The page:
4 Waxing Myths to Stop Believing
When it comes to down-there landscaping, it's wise to not believe everything you hear. We're talking sensitive skin, after all, so we've asked the experts to break down the myths associated with waxing your nether regions.
Myth: Waxing Breeds STIs
There's not enough evidence to make a blanket statement that waxing puts you at risk for sexually transmitted infections, says Adam Friedman, M.D., director of dermatologic research at Montefiore Medical Center. But, he does admit waxing can make your body more vulnerable. "Any process or underlying condition that disrupts the skin barrier, allowing bacteria, fungi, and viruses easier access into the skin, can increase the risk of infection," he says. Once the barrier is broken, it's easier for STIs like HPV to access deeper layers of skin. To minimize the risk, scope out the scene. Ensure they're using new wax and a new applicator with each client, says Anate Aelion Brauer, an ob-gyn who practices in New York and Connecticut. Post salon, follow safe sex practices to a tee.
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Myth: Side Effects Are Temporary
Sure, the redness will die down in the hours following your appointment, but more serious side effects can last much longer. Too-hot wax can burn the skin, leading to blistering and permanent scars, Friedman says. Burns can also occur from over-exfoliation, says Christelle Christie, waxing expert and director of guest relations at European Wax Center. To minimize the risk of permanent damage, leave it to the professionals instead of attempting at-home kits, Christie says. And if the wax is too hot while you're there, speak up.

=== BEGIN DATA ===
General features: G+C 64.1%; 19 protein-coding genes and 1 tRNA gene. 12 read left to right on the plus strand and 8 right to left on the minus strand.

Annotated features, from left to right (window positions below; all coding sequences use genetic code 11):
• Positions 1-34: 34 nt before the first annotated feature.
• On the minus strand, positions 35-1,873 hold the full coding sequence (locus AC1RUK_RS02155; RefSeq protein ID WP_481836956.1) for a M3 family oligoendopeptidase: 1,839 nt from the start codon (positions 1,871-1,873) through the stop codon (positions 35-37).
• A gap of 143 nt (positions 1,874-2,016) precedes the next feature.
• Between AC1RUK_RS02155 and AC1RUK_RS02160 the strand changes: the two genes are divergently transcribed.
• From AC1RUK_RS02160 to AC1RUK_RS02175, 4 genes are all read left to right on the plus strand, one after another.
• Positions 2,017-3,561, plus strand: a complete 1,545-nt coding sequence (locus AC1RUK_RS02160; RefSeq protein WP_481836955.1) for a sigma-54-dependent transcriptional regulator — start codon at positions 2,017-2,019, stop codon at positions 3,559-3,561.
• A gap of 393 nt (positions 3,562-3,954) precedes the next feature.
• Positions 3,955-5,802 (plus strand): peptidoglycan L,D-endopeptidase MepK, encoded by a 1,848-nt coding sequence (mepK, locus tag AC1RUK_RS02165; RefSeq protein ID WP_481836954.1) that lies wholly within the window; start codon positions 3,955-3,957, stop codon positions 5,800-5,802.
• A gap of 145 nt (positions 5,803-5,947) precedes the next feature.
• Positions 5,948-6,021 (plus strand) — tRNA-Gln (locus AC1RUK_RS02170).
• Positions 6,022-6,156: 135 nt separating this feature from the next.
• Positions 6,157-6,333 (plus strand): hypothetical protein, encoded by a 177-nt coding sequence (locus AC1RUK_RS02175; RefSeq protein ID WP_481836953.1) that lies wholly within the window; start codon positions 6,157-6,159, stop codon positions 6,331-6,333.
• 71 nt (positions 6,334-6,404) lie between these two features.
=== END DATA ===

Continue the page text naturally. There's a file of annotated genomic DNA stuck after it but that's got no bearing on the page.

Myth: Timing Doesn't Matter
You'll be quick to call this false if you've ever gotten a wax during your period (ow!). The top two reasons to save waxing for pre- and post-that-time-of-the-month: reduced pain and no messy tampon strings to get in the way. "While it is generally safe to get a bikini wax during your period, most women are more sensitive to pain around this time and therefore may want to avoid it," says Brauer. If just the thought of waxing makes you wince, try scheduling your appointment smack dab between periods. Studies report that your pain tolerance peaks during ovulation, which occurs mid-cycle, Brauer says.
Myth: You're Good to Go Right Away
Your just-waxed bikini line creates a tempting smoothness, but stick with foreplay and put the real thing on pause for at least 24 hours after your waxing session, Brauer says. The friction and perspiration that result when you get hot and heavy can make the area more susceptible to infection, she says. That also means it's best to fit a FlyWheel class in before your appointment instead of after. "Waxing removes the hair from the hair follicle, and because the hair follicle is empty and open, it leaves more opportunity for dirt and bacteria to get into it," Christie adds. Leave the workouts and romp sessions for a day or so later, she says.